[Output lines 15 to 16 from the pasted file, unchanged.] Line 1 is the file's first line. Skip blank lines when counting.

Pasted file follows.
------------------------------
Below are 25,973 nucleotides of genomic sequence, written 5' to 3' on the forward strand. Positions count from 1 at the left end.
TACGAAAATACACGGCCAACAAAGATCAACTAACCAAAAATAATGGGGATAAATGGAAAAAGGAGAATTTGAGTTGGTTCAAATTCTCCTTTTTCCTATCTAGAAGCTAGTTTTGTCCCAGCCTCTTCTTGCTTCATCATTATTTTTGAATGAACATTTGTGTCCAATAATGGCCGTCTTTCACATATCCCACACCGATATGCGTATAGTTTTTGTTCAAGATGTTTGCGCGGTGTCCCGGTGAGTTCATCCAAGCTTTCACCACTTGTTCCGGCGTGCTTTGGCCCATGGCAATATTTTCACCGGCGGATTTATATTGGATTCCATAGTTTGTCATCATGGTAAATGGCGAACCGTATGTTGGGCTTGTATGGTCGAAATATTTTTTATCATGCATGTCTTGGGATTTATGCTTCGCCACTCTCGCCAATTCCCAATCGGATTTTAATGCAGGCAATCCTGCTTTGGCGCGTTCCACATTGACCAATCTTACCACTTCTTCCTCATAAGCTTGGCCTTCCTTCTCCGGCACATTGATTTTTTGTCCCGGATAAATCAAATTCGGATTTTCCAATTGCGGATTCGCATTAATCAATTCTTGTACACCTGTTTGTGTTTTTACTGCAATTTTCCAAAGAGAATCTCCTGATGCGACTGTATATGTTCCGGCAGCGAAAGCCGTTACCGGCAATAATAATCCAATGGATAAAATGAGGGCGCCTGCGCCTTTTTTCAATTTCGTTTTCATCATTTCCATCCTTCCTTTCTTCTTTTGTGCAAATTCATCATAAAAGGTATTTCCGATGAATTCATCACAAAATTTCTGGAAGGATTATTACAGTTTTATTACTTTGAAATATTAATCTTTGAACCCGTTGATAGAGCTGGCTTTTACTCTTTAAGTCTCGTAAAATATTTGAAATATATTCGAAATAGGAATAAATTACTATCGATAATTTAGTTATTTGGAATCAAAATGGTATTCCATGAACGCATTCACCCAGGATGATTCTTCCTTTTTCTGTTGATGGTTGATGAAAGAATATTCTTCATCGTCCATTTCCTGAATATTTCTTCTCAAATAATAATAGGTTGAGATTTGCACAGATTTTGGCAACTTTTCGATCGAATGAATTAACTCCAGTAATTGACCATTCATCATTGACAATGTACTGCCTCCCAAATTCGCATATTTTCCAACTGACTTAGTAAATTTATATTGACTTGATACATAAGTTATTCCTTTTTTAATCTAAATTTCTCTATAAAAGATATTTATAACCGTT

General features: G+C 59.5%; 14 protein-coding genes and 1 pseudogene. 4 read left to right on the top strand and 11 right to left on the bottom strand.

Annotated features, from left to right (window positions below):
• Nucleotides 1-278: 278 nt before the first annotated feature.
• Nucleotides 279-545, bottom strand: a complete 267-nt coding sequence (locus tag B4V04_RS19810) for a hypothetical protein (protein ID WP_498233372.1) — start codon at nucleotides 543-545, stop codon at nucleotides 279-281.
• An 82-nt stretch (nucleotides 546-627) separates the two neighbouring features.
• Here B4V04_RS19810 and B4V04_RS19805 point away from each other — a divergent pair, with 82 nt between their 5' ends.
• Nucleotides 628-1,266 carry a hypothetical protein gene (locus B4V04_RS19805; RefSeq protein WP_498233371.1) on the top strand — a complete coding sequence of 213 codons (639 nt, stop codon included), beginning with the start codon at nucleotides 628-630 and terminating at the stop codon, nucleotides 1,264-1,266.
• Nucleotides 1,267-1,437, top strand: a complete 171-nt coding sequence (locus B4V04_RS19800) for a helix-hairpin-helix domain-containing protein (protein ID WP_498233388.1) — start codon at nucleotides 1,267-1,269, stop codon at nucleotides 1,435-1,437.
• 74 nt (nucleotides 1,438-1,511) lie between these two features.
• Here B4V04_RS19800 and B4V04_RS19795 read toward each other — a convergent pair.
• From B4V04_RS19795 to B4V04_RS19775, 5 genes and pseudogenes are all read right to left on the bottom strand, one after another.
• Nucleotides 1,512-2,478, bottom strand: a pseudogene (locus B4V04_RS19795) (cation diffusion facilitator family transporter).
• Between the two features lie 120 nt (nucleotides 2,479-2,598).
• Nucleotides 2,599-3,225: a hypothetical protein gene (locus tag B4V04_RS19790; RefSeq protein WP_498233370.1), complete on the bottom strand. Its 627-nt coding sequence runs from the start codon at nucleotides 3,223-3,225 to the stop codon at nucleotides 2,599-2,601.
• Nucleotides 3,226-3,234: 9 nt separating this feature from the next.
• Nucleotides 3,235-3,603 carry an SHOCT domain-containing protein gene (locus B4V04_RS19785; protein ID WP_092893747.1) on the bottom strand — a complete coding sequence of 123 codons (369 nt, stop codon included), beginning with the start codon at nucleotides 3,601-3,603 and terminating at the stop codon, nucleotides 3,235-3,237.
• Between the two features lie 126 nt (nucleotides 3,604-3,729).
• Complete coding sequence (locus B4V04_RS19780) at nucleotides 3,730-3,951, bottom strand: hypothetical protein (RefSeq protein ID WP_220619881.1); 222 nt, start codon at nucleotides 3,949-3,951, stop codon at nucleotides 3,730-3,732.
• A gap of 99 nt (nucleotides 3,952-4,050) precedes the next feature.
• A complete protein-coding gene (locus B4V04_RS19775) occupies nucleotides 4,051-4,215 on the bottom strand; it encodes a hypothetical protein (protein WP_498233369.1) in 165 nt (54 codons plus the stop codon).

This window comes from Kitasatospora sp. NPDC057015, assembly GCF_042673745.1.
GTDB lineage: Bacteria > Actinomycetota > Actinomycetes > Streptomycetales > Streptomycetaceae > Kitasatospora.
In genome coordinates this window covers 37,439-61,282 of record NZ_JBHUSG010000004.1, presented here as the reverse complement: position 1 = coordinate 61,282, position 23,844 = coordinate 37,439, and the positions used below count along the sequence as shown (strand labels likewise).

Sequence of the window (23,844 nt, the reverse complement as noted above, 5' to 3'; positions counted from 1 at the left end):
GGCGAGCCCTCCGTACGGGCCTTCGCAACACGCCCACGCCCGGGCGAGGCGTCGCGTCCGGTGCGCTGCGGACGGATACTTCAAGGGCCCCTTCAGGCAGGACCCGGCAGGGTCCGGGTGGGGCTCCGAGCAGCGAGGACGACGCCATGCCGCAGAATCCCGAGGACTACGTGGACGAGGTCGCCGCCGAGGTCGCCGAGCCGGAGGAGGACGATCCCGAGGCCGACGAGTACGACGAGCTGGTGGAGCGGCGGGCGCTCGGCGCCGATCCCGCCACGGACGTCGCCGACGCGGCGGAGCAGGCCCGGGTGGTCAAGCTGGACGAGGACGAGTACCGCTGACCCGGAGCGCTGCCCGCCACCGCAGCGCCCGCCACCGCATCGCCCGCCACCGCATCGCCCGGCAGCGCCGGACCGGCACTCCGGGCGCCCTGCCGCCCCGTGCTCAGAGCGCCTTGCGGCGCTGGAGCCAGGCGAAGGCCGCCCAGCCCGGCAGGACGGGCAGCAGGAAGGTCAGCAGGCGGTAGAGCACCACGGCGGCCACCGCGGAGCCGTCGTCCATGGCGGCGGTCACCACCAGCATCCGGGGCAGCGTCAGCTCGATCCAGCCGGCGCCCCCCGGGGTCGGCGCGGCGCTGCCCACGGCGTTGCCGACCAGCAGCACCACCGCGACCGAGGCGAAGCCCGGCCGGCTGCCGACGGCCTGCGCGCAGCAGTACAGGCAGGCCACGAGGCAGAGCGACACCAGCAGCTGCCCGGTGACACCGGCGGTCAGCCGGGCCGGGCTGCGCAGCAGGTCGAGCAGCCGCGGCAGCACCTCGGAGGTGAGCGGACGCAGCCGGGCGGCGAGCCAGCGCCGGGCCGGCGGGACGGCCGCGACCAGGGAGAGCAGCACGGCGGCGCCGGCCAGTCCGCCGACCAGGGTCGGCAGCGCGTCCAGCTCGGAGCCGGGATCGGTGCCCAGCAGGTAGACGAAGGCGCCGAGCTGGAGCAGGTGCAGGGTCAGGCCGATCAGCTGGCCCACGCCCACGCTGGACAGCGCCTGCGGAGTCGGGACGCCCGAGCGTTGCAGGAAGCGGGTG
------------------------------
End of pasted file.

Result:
• Between the two features lie 120 nt (nucleotides 2,479-2,598).
• Nucleotides 2,599-3,225: a hypothetical protein gene (locus tag B4V04_RS19790; RefSeq protein WP_498233370.1), complete on the bottom strand. Its 627-nt coding sequence runs from the start codon at nucleotides 3,223-3,225 to the stop codon at nucleotides 2,599-2,601.